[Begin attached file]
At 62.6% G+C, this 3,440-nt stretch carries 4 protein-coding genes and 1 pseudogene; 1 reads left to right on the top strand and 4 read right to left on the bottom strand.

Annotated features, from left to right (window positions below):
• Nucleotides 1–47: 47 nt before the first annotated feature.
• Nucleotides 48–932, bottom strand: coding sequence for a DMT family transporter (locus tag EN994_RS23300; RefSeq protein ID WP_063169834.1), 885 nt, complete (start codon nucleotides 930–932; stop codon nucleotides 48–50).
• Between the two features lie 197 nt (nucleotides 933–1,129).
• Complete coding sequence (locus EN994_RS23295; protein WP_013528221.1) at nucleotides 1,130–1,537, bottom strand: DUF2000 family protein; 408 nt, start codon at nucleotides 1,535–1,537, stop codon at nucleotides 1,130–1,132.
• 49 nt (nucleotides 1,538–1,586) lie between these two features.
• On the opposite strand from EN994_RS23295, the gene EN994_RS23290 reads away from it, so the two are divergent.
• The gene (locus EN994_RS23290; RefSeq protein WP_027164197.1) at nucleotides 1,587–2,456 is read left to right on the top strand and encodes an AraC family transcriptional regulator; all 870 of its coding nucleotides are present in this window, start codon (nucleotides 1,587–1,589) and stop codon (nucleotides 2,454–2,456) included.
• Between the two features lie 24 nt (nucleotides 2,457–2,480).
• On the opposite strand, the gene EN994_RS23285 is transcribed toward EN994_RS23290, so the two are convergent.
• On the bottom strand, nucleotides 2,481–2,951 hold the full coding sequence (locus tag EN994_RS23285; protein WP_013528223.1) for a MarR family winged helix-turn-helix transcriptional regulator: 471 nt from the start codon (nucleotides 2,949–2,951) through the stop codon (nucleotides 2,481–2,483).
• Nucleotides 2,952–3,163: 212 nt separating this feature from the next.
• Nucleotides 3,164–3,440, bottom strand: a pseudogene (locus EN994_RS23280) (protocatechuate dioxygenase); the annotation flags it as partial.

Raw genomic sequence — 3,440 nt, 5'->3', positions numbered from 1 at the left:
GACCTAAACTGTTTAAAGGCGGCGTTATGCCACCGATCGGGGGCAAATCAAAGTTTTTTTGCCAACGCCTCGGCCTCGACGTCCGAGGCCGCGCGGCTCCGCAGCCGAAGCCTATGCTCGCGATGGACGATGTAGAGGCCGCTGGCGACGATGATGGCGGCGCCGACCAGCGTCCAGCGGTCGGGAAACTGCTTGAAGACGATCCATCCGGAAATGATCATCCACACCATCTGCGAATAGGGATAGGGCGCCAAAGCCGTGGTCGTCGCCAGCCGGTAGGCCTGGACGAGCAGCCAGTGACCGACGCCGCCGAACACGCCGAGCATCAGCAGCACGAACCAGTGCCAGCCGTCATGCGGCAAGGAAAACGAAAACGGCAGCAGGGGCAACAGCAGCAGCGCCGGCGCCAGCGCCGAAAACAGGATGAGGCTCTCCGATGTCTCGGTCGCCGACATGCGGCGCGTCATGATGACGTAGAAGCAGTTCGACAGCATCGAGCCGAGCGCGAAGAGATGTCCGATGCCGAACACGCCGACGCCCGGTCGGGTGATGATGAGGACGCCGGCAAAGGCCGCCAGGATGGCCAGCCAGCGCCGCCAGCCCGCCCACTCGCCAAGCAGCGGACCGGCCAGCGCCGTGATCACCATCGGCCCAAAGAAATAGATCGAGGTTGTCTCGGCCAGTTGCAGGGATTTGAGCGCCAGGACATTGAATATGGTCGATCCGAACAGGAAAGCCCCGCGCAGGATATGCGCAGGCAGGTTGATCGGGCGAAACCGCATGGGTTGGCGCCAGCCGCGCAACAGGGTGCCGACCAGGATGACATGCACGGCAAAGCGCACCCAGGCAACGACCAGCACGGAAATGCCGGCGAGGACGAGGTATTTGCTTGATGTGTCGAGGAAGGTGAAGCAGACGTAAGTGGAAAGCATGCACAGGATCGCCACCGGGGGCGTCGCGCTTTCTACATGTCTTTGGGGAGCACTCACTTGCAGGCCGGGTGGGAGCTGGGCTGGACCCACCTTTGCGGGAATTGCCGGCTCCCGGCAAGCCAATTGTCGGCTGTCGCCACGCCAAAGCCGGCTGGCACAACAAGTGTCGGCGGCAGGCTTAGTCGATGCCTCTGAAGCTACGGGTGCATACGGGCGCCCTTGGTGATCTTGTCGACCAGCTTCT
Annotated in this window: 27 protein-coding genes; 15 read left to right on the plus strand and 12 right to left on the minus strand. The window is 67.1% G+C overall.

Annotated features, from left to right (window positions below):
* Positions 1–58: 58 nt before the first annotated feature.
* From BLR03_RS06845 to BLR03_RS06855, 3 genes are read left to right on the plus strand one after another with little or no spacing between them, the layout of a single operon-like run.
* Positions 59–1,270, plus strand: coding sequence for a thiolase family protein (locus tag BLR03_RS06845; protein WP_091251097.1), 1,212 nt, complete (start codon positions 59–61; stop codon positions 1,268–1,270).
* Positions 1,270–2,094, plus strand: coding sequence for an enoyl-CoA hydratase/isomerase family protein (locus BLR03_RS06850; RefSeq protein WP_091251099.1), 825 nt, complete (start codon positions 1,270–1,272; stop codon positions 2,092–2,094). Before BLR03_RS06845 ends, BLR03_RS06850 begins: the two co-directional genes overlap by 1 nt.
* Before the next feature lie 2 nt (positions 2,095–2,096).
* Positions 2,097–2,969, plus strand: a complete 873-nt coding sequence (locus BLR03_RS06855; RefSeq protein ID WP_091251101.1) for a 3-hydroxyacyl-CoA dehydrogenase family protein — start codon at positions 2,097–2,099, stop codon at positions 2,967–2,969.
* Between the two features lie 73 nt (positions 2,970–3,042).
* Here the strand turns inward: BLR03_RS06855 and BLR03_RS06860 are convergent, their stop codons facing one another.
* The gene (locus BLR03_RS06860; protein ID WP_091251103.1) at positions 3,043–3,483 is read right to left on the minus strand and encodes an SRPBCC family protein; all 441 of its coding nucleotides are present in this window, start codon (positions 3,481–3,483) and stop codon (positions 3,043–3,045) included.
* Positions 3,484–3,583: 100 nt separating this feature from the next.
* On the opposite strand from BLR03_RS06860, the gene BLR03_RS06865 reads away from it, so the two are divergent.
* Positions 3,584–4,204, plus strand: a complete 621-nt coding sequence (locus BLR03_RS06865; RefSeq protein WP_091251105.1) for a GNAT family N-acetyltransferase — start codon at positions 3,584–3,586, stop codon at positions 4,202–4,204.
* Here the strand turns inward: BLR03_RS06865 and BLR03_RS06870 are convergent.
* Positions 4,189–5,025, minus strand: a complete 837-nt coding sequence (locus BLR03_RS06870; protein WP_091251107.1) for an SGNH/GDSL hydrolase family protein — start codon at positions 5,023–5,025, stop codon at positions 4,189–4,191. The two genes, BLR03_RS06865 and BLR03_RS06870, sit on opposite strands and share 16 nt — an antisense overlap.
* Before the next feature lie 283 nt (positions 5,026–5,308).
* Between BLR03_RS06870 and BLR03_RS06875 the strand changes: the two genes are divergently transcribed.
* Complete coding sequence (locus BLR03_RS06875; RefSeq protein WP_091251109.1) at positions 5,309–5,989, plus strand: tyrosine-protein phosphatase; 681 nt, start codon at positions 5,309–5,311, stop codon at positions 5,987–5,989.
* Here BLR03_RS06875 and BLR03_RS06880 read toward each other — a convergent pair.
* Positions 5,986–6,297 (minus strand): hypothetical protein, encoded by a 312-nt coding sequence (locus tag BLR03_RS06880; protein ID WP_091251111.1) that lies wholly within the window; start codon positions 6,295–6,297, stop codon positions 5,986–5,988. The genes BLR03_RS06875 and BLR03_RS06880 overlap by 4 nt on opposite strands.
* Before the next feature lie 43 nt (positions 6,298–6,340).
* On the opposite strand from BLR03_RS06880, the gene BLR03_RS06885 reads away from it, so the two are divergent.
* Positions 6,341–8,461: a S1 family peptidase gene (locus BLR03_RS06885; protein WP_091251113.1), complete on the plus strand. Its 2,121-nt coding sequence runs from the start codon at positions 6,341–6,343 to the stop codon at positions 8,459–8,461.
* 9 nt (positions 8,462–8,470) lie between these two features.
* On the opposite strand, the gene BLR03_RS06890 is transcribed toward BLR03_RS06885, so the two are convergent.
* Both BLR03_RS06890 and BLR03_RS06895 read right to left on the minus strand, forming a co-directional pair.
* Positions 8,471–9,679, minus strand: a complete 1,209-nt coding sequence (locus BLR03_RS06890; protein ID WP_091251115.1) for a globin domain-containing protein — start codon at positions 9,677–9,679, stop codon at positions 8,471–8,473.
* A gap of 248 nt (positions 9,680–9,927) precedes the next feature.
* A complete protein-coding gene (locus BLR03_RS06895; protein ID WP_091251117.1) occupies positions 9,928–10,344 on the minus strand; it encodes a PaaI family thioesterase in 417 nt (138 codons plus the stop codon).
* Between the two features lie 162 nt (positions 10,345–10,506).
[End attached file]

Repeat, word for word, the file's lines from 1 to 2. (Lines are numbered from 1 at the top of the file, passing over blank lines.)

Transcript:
At 62.6% G+C, this 3,440-nt stretch carries 4 protein-coding genes and 1 pseudogene; 1 reads left to right on the top strand and 4 read right to left on the bottom strand.

Annotated features, from left to right (window positions below):